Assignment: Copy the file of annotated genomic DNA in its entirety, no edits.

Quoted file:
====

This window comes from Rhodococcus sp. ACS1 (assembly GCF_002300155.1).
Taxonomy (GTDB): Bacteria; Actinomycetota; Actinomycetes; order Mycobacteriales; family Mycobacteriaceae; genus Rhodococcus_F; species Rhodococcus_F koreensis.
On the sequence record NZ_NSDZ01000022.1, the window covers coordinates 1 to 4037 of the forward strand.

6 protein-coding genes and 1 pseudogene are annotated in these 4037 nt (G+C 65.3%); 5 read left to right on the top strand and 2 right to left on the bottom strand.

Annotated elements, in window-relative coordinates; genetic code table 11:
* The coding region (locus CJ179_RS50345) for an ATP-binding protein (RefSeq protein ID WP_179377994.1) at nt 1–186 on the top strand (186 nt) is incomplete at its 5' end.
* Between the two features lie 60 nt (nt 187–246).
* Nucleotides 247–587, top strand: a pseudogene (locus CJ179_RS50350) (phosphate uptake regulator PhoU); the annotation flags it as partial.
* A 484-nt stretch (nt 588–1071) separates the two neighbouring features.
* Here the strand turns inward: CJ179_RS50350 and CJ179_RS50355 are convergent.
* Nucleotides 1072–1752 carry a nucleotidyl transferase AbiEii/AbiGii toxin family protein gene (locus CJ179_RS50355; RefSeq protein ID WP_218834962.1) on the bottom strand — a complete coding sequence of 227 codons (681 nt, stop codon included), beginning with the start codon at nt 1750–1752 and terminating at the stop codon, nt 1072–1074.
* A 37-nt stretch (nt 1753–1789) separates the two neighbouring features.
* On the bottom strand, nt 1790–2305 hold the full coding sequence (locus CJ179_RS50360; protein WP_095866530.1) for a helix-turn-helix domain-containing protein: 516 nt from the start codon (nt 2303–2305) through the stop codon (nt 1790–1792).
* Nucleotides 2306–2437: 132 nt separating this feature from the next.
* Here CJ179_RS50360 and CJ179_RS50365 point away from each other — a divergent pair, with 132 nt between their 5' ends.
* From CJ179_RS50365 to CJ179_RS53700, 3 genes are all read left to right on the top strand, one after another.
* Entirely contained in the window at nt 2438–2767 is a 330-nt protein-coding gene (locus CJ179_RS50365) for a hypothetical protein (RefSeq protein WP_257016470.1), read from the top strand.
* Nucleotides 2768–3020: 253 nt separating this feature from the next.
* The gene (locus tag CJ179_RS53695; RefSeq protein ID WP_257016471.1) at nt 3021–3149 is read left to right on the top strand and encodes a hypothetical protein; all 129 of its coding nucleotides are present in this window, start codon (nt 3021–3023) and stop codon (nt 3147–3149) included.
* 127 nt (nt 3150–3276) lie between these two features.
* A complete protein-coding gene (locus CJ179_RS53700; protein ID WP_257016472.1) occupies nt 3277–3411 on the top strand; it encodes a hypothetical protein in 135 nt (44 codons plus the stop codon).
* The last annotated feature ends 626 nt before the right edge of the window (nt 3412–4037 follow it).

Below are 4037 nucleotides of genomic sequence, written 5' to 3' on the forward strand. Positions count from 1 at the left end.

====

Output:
This window comes from Rhodococcus sp. ACS1 (assembly GCF_002300155.1).
Taxonomy (GTDB): Bacteria; Actinomycetota; Actinomycetes; order Mycobacteriales; family Mycobacteriaceae; genus Rhodococcus_F; species Rhodococcus_F koreensis.
On the sequence record NZ_NSDZ01000022.1, the window covers coordinates 1 to 4037 of the forward strand.

6 protein-coding genes and 1 pseudogene are annotated in these 4037 nt (G+C 65.3%); 5 read left to right on the top strand and 2 right to left on the bottom strand.

Annotated elements, in window-relative coordinates; genetic code table 11:
* The coding region (locus CJ179_RS50345) for an ATP-binding protein (RefSeq protein ID WP_179377994.1) at nt 1–186 on the top strand (186 nt) is incomplete at its 5' end.
* Between the two features lie 60 nt (nt 187–246).
* Nucleotides 247–587, top strand: a pseudogene (locus CJ179_RS50350) (phosphate uptake regulator PhoU); the annotation flags it as partial.
* A 484-nt stretch (nt 588–1071) separates the two neighbouring features.
* Here the strand turns inward: CJ179_RS50350 and CJ179_RS50355 are convergent.
* Nucleotides 1072–1752 carry a nucleotidyl transferase AbiEii/AbiGii toxin family protein gene (locus CJ179_RS50355; RefSeq protein ID WP_218834962.1) on the bottom strand — a complete coding sequence of 227 codons (681 nt, stop codon included), beginning with the start codon at nt 1750–1752 and terminating at the stop codon, nt 1072–1074.
* A 37-nt stretch (nt 1753–1789) separates the two neighbouring features.
* On the bottom strand, nt 1790–2305 hold the full coding sequence (locus CJ179_RS50360; protein WP_095866530.1) for a helix-turn-helix domain-containing protein: 516 nt from the start codon (nt 2303–2305) through the stop codon (nt 1790–1792).
* Nucleotides 2306–2437: 132 nt separating this feature from the next.
* Here CJ179_RS50360 and CJ179_RS50365 point away from each other — a divergent pair, with 132 nt between their 5' ends.
* From CJ179_RS50365 to CJ179_RS53700, 3 genes are all read left to right on the top strand, one after another.
* Entirely contained in the window at nt 2438–2767 is a 330-nt protein-coding gene (locus CJ179_RS50365) for a hypothetical protein (RefSeq protein WP_257016470.1), read from the top strand.
* Nucleotides 2768–3020: 253 nt separating this feature from the next.
* The gene (locus tag CJ179_RS53695; RefSeq protein ID WP_257016471.1) at nt 3021–3149 is read left to right on the top strand and encodes a hypothetical protein; all 129 of its coding nucleotides are present in this window, start codon (nt 3021–3023) and stop codon (nt 3147–3149) included.
* 127 nt (nt 3150–3276) lie between these two features.
* A complete protein-coding gene (locus CJ179_RS53700; protein ID WP_257016472.1) occupies nt 3277–3411 on the top strand; it encodes a hypothetical protein in 135 nt (44 codons plus the stop codon).
* The last annotated feature ends 626 nt before the right edge of the window (nt 3412–4037 follow it).

Below are 4037 nucleotides of genomic sequence, written 5' to 3' on the forward strand. Positions count from 1 at the left end.